El Teatro Campesino will be thirty years old this fall, "more or less in November," according to Phil Esparza. In essence, Teatro's birthday marks the anniversary of the Chicano movement, of modern Chicano history. Born in 1965 in the arms of the United Farm Workers' Union, El Teatro Campesino performed "actos" in fields and on flatbed trucks to educate and entertain farmworkers with a style that mixed a traditional Mexican tent show with Cantinflas and Berthold Brecht. A few years later, San José State graduate Luis Valdez took the show to Fresno and U.C. Berkeley, where many of Teatro's members joined what had become known as the "most exciting theater group around," according to Rosa María Escalante. By the early 70s, Teatro was the hub of TENAZ, (Teatro Nacional de Aztlán), an organization which promoted Chicano theater "to serve as a tool in the life-struggle of La Raza." If it wasn't clear earlier, by then it was: Luis Valdez had emerged as the charismatic leader of El Teatro Campesino. Valdez became known as the founder, creator and patriarch of Chicano theater, the only living inventor of a whole genre of modern drama.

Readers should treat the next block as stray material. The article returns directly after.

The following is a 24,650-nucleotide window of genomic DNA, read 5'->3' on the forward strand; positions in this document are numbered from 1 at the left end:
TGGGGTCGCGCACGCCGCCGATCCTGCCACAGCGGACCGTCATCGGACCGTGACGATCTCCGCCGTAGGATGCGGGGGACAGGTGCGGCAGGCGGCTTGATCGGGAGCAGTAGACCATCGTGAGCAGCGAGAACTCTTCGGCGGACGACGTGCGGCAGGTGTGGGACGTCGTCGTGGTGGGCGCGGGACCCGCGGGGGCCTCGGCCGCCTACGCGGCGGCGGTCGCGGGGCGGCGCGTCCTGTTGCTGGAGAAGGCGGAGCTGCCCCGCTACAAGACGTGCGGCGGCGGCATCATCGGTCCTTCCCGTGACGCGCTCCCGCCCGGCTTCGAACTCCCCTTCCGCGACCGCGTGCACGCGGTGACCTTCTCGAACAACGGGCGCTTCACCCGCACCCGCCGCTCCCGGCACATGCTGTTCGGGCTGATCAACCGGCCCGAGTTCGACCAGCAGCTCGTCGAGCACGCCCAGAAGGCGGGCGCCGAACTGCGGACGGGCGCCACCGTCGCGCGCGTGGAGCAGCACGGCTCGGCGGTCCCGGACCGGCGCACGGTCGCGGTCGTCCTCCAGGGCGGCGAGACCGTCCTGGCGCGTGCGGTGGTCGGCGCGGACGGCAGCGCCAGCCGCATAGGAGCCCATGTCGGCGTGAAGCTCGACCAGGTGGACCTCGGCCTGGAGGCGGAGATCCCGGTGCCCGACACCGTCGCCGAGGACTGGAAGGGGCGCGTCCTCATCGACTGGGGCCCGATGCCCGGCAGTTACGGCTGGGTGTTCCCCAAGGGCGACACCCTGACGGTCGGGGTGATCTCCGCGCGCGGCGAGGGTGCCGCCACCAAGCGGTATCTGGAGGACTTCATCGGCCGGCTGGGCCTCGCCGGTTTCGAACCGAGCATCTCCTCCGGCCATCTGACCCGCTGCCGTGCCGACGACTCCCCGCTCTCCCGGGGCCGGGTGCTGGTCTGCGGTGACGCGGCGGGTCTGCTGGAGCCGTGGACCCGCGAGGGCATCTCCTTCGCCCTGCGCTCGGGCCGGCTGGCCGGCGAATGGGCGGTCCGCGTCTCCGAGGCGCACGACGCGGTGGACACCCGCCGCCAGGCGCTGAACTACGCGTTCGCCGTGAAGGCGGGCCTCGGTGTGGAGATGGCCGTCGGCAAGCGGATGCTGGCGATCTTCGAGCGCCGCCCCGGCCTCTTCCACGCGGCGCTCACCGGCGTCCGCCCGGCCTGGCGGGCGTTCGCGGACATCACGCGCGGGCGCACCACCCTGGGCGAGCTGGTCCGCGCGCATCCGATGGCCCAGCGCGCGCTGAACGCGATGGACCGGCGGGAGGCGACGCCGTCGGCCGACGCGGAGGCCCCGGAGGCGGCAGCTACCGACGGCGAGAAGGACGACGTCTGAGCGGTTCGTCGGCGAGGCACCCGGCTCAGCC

In her recent critical book, El Teatro Campesino, Theater in the Chicano Movement, (University of Texas Press), Yolanda Broyles-González cites the ensemble years of Teatro as a time when Luis first wrote down the plays that other actors had created through improvisation. Broyles-González plainly accuses Valdez of "expropriating the collective works of El Teatro Campesino."
"In '73 I joined the company for ever and ever and ever," Rosa Escalante says, "We thought of ourselves as a cooperative. But Luis was very definitely The Director. I feel we were creating-oh, we would do days of improvisational work, but it then had to be translated into the written work. There was nobody else doing the writing. I really do not think any of us were ready. I have no problem with Luis taking it, because at that point in time, I was not in any postition to do it."